Inflation At The Consumer Level Continues Uptick

Higher energy costs finding their way into broader prices. Latest data likely to lead to further rate hikes.

WASHINGTON (AP) - Consumer inflation registered another sizable increase in May, pushed higher by soaring gasoline prices. More worrisome was further evidence that the jump in energy costs is beginning to cause more widespread inflation troubles.

The Labor Department reported Wednesday that its Consumer Price Index posted a 0.4 percent increase in May after an even bigger 0.6 percent rise in April. Gasoline prices jumped by 4.9 percent and have been soaring this year at an annual rate of 69.4 percent as motorists contend with pump prices above $3 per gallon in many parts of the country.

Excluding energy and food, core inflation rose by a larger-than-expected 0.3 percent. That increase was certain to get attention at the Federal Reserve, where Chairman Ben Bernanke last week called a recent uptick in core inflation rates unwelcome.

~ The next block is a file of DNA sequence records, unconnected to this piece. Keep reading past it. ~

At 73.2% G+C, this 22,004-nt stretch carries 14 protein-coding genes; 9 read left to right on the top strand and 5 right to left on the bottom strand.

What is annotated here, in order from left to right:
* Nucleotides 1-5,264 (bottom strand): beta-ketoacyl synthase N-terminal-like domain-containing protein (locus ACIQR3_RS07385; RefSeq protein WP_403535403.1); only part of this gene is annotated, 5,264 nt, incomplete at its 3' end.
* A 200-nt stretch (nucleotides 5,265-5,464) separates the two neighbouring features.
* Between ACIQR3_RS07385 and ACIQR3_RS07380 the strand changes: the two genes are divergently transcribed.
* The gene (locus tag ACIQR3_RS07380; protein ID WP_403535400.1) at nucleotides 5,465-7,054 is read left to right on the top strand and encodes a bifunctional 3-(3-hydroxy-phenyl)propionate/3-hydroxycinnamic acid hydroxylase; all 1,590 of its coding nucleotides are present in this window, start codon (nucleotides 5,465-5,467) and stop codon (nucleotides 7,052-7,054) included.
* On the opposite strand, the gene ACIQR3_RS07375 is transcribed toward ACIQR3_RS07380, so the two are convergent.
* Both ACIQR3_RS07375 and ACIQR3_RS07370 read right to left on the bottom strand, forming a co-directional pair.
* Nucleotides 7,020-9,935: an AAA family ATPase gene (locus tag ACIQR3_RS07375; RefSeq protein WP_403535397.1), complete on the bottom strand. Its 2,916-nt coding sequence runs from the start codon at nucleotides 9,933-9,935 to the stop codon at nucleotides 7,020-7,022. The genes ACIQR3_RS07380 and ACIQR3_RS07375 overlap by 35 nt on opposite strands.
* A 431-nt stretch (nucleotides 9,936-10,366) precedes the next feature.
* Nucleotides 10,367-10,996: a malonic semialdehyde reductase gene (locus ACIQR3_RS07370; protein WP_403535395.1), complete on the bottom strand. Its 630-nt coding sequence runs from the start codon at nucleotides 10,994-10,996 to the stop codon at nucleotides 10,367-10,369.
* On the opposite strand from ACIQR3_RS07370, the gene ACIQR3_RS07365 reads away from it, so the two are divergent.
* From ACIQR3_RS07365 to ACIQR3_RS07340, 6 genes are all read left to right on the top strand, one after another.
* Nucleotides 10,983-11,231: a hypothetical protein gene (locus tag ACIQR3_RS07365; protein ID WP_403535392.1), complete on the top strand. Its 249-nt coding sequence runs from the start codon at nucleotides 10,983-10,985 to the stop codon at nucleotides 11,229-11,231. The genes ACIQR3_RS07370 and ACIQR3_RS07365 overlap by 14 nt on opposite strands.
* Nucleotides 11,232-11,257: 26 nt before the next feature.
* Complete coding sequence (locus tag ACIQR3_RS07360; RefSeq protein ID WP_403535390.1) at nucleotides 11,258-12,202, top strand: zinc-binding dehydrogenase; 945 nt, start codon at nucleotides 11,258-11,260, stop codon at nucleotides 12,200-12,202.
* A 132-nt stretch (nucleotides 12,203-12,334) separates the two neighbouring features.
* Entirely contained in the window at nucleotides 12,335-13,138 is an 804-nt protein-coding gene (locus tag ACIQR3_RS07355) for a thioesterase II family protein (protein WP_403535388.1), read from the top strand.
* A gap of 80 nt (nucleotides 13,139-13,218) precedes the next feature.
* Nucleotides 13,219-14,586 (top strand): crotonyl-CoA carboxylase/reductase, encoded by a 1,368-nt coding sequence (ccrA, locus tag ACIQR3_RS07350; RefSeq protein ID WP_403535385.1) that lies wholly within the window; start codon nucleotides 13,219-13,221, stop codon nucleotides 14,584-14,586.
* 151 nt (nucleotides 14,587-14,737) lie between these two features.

Bernanke's comments on June 5 contributed to a 199-point plunge that day in the Dow Jones industrial average. Stocks have been posting big losses in recent weeks not only in the United States but around the globe as investors worry about future prospects at a time when the world's largest economy is facing slowing growth and rising inflation pressures.

Investors are concerned that the Fed will raise rates for a 17th time at its next meeting on June 28-29, increasing risks that the hoped-for soft landing for the economy will instead be a more severe slowdown.

The 0.4 percent increase in overall inflation in May was led by a 2.4 percent jump in energy costs after gains of 3.9 percent in April and 1.3 percent in March. So far this year, energy prices have been rising at an annual rate of 30.8 percent, almost double the 17.1 percent gain for all of 2005.

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